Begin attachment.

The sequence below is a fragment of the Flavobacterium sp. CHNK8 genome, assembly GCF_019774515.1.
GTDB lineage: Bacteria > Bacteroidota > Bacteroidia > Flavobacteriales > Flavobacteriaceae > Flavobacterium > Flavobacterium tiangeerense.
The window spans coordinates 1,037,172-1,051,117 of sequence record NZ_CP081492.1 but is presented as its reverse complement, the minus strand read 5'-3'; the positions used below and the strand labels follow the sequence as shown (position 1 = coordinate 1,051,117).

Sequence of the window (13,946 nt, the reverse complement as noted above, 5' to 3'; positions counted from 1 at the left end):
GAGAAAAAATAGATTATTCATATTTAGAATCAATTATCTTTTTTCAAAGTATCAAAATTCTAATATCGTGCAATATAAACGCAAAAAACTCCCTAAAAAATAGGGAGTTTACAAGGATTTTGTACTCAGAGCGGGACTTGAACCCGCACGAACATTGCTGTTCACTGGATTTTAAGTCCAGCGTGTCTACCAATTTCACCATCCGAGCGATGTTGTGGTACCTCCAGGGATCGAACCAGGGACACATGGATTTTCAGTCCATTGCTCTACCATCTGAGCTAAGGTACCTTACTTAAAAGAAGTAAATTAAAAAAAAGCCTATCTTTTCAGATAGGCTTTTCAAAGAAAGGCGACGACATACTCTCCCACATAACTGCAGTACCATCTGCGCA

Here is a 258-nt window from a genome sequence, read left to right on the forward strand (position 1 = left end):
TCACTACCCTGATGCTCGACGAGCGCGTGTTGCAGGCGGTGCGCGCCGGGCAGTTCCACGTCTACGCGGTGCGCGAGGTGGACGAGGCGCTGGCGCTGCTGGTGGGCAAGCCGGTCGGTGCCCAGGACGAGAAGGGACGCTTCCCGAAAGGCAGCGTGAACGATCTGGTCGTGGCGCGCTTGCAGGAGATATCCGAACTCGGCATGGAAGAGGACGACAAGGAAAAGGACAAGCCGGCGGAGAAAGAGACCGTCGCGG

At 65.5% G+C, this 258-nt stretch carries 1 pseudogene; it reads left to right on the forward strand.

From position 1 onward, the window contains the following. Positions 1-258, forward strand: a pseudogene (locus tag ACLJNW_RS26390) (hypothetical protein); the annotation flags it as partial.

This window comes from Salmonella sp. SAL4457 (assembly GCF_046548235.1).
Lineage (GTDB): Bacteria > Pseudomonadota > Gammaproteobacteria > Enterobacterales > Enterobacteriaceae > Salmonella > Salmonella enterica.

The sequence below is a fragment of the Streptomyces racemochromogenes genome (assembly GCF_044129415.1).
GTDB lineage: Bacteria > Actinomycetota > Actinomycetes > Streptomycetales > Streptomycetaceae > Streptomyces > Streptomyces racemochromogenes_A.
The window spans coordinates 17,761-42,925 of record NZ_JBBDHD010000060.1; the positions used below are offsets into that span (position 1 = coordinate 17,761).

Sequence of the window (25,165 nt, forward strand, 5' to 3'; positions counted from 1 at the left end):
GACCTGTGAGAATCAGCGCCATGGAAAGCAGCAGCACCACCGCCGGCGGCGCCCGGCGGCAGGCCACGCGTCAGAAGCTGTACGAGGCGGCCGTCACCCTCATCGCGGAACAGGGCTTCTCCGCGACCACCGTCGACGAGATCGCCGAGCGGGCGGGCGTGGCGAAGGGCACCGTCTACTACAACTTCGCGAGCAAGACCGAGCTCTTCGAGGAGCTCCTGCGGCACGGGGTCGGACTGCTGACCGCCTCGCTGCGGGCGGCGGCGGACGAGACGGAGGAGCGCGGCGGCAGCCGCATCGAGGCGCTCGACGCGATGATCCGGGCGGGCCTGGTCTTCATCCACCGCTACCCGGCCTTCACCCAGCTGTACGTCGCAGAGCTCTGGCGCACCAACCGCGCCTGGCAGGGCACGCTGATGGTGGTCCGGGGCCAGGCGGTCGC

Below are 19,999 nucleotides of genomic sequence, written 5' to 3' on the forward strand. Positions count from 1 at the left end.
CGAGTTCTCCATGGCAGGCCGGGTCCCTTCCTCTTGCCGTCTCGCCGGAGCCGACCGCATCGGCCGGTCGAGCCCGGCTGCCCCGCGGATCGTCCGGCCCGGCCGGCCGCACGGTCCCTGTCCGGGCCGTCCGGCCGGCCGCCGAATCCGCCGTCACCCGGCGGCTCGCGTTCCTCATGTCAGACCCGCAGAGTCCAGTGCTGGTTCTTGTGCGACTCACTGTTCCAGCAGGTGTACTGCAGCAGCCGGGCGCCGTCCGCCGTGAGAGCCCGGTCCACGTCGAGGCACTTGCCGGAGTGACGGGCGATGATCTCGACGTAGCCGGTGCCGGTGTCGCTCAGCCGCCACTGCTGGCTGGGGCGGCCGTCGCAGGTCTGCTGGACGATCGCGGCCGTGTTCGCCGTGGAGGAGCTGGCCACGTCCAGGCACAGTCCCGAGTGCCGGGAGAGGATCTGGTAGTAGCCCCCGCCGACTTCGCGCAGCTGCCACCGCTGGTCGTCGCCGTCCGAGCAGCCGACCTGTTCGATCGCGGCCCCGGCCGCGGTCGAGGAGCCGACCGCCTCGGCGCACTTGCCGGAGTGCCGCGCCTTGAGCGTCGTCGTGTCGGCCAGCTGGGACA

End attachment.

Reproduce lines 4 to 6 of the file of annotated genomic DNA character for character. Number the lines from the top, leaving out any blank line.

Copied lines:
Sequence of the window (13,946 nt, the reverse complement as noted above, 5' to 3'; positions counted from 1 at the left end):
GAGAAAAAATAGATTATTCATATTTAGAATCAATTATCTTTTTTCAAAGTATCAAAATTCTAATATCGTGCAATATAAACGCAAAAAACTCCCTAAAAAATAGGGAGTTTACAAGGATTTTGTACTCAGAGCGGGACTTGAACCCGCACGAACATTGCTGTTCACTGGATTTTAAGTCCAGCGTGTCTACCAATTTCACCATCCGAGCGATGTTGTGGTACCTCCAGGGATCGAACCAGGGACACATGGATTTTCAGTCCATTGCTCTACCATCTGAGCTAAGGTACCTTACTTAAAAGAAGTAAATTAAAAAAAAGCCTATCTTTTCAGATAGGCTTTTCAAAGAAAGGCGACGACATACTCTCCCACATAACTGCAGTACCATCTGCGCA

Here is a 258-nt window from a genome sequence, read left to right on the forward strand (position 1 = left end):